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dc.contributor.authorOsuret, Jimmy
dc.contributor.authorNamatovu, Stellah
dc.contributor.authorBiribawa, Claire
dc.contributor.authorBalugaba, Bonny Enock
dc.contributor.authorBayiga Zziwa, Esther
dc.contributor.authorMuni, Kennedy
dc.contributor.authorNingwa, Albert
dc.contributor.authorOporia, Frederick
dc.contributor.authorMutto, Milton
dc.contributor.authorKyamanywa, Patrick
dc.contributor.authorGuwatudde, David
dc.contributor.authorKobusingye, Olive
dc.date.accessioned2022-04-30T08:48:17Z
dc.date.available2022-04-30T08:48:17Z
dc.date.issued2021
dc.identifier.citationOsuret J, Namatovu S, Biribawa C, Balugaba BE, Zziwa EB, Muni K, et al. State of pedestrian road safety in Uganda: a qualitative study of existing interventions. Afri Health Sci. 2021;21(3). 1498-1506. https://dx.doi.org/10.4314/ahs.v21i3.62en_US
dc.identifier.urihttps://dx.doi.org/10.4314/ahs.v21i3.62
dc.identifier.urihttps://nru.uncst.go.ug/handle/123456789/3034
dc.description.abstractPedestrians in Uganda account for 40% of road traffic fatalities and 25% of serious injuries annually. We explored the current pedestrian road traffic injury interventions in Uganda to understand why pedestrian injuries and deaths continue despite the presence of interventions. Methods: We conducted a qualitative study that involved a desk review of road safety policy, regulatory documents, and reports. We supplemented the document review with 14 key informant interviews and 4 focus group discussions with participants involved in road safety. Qualitative thematic content analysis was done using ATLAS. ti 7 software. Results: Five thematic topics emerged. Specifically, Uganda had a Non-Motorized Transport Policy whose implementation revealed several gaps. The needs of pedestrians and contextual evidence were ignored in road systems. The key programmatic challenges in pedestrian road safety management included inadequate funding, lack of political support, and lack of stakeholder collaboration. There was no evidence of plans for monitoring and evaluation of the various pedestrian road safety interventions. Conclusion: The research revealed low prioritization of pedestrian needs in the design, implementation, and evaluation of pedestrian road safety interventions. Addressing Uganda’s pedestrian needs requires concerted efforts to coordinate all road safety activities, political commitment, and budgetary support at all levels.en_US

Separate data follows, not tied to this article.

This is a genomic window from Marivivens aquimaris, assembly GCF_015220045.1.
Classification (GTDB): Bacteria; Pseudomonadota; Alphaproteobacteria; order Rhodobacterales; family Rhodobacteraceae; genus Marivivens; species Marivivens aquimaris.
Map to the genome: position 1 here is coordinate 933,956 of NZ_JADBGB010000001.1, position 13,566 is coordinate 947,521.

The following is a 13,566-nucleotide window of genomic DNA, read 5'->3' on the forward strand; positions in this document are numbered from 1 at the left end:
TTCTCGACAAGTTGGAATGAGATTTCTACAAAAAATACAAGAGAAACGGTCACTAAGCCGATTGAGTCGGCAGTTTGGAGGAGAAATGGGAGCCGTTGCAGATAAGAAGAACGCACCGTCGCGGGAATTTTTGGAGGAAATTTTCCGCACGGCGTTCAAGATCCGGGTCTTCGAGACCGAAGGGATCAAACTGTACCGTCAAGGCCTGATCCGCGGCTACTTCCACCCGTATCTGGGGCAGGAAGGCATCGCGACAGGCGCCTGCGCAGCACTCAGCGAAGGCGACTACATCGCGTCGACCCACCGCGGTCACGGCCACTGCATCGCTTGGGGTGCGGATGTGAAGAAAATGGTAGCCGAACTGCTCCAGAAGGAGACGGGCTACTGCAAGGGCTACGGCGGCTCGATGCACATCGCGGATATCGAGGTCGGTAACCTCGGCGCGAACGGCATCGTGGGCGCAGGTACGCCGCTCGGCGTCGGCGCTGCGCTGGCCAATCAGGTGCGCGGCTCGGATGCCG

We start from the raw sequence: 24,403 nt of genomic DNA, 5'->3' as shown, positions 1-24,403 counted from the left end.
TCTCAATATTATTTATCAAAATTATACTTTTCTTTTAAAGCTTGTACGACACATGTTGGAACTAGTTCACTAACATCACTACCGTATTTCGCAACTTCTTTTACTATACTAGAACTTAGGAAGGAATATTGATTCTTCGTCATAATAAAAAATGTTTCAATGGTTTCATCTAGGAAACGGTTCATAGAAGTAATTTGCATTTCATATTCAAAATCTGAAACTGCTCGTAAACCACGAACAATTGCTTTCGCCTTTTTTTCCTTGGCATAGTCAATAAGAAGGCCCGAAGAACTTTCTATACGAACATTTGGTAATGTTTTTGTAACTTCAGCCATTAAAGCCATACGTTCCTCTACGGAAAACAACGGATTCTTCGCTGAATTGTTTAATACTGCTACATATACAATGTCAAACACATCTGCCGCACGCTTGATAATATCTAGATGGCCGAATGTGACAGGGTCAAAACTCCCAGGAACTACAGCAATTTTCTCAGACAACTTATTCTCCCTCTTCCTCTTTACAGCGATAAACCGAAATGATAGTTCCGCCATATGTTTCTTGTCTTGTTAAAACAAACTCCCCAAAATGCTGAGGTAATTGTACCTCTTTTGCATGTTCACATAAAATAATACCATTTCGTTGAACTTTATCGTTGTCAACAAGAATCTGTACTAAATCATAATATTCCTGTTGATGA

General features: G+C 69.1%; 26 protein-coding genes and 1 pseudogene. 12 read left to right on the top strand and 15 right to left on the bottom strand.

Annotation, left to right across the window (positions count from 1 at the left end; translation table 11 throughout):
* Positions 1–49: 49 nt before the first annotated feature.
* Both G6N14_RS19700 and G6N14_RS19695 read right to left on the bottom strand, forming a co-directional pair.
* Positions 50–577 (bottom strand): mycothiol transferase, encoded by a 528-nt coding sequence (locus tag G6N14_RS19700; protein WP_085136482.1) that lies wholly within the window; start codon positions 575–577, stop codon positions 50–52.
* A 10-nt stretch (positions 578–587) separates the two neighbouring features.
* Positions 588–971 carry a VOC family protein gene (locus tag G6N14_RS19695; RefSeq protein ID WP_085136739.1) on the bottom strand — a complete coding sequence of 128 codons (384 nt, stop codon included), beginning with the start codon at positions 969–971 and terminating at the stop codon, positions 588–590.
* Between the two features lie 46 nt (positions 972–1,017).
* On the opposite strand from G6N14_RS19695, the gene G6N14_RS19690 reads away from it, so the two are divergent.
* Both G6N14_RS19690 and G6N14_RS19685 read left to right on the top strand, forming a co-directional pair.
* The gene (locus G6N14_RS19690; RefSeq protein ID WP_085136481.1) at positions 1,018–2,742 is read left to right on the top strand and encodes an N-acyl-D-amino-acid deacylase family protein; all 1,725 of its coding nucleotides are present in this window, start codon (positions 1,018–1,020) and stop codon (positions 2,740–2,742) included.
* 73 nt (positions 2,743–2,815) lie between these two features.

dc.language.isoenen_US
dc.publisherAfrican Health Sciencesen_US
dc.subjectPedestrianen_US
dc.subjectsafety interventionen_US
dc.subjectQualitativeen_US
dc.subjectUgandaen_US
dc.titleState of pedestrian road safety in Uganda: a qualitative study of existing interventionsen_US
dc.typeArticleen_US


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